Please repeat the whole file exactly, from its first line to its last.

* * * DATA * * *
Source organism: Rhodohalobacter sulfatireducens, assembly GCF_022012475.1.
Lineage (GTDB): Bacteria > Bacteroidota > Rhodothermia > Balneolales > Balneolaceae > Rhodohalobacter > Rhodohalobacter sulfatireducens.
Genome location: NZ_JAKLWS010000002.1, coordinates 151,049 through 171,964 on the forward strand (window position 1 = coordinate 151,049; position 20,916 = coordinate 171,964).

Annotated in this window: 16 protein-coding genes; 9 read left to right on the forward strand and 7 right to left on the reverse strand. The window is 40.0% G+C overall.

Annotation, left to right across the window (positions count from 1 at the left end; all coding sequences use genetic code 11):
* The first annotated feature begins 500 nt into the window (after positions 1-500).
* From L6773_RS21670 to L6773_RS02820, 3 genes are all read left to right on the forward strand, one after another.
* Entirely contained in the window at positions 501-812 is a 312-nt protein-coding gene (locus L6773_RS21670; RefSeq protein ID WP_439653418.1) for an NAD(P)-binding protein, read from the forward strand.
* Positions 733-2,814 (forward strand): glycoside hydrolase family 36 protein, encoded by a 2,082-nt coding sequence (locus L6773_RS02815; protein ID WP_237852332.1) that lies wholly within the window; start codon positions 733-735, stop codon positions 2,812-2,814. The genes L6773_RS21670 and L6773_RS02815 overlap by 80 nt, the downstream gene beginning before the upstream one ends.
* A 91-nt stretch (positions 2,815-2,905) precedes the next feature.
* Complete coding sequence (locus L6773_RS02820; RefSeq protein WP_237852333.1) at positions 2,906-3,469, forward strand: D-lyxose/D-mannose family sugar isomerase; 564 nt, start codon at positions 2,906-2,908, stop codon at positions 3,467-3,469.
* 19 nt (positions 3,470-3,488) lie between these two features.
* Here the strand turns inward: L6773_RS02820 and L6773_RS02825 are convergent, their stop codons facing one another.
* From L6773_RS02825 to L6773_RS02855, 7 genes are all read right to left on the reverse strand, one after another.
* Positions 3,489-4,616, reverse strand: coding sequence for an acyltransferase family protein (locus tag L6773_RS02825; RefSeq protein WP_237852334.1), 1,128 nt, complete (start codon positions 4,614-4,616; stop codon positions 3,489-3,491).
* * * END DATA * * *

Source organism: Rhodohalobacter sulfatireducens, assembly GCF_022012475.1.
Lineage (GTDB): Bacteria > Bacteroidota > Rhodothermia > Balneolales > Balneolaceae > Rhodohalobacter > Rhodohalobacter sulfatireducens.
Genome location: NZ_JAKLWS010000002.1, coordinates 151,049 through 171,964 on the forward strand (window position 1 = coordinate 151,049; position 20,916 = coordinate 171,964).

Annotated in this window: 16 protein-coding genes; 9 read left to right on the forward strand and 7 right to left on the reverse strand. The window is 40.0% G+C overall.

Annotation, left to right across the window (positions count from 1 at the left end; all coding sequences use genetic code 11):
* The first annotated feature begins 500 nt into the window (after positions 1-500).
* From L6773_RS21670 to L6773_RS02820, 3 genes are all read left to right on the forward strand, one after another.
* Entirely contained in the window at positions 501-812 is a 312-nt protein-coding gene (locus L6773_RS21670; RefSeq protein ID WP_439653418.1) for an NAD(P)-binding protein, read from the forward strand.
* Positions 733-2,814 (forward strand): glycoside hydrolase family 36 protein, encoded by a 2,082-nt coding sequence (locus L6773_RS02815; protein ID WP_237852332.1) that lies wholly within the window; start codon positions 733-735, stop codon positions 2,812-2,814. The genes L6773_RS21670 and L6773_RS02815 overlap by 80 nt, the downstream gene beginning before the upstream one ends.
* A 91-nt stretch (positions 2,815-2,905) precedes the next feature.
* Complete coding sequence (locus L6773_RS02820; RefSeq protein WP_237852333.1) at positions 2,906-3,469, forward strand: D-lyxose/D-mannose family sugar isomerase; 564 nt, start codon at positions 2,906-2,908, stop codon at positions 3,467-3,469.
* 19 nt (positions 3,470-3,488) lie between these two features.
* Here the strand turns inward: L6773_RS02820 and L6773_RS02825 are convergent, their stop codons facing one another.
* From L6773_RS02825 to L6773_RS02855, 7 genes are all read right to left on the reverse strand, one after another.
* Positions 3,489-4,616, reverse strand: coding sequence for an acyltransferase family protein (locus tag L6773_RS02825; RefSeq protein WP_237852334.1), 1,128 nt, complete (start codon positions 4,614-4,616; stop codon positions 3,489-3,491).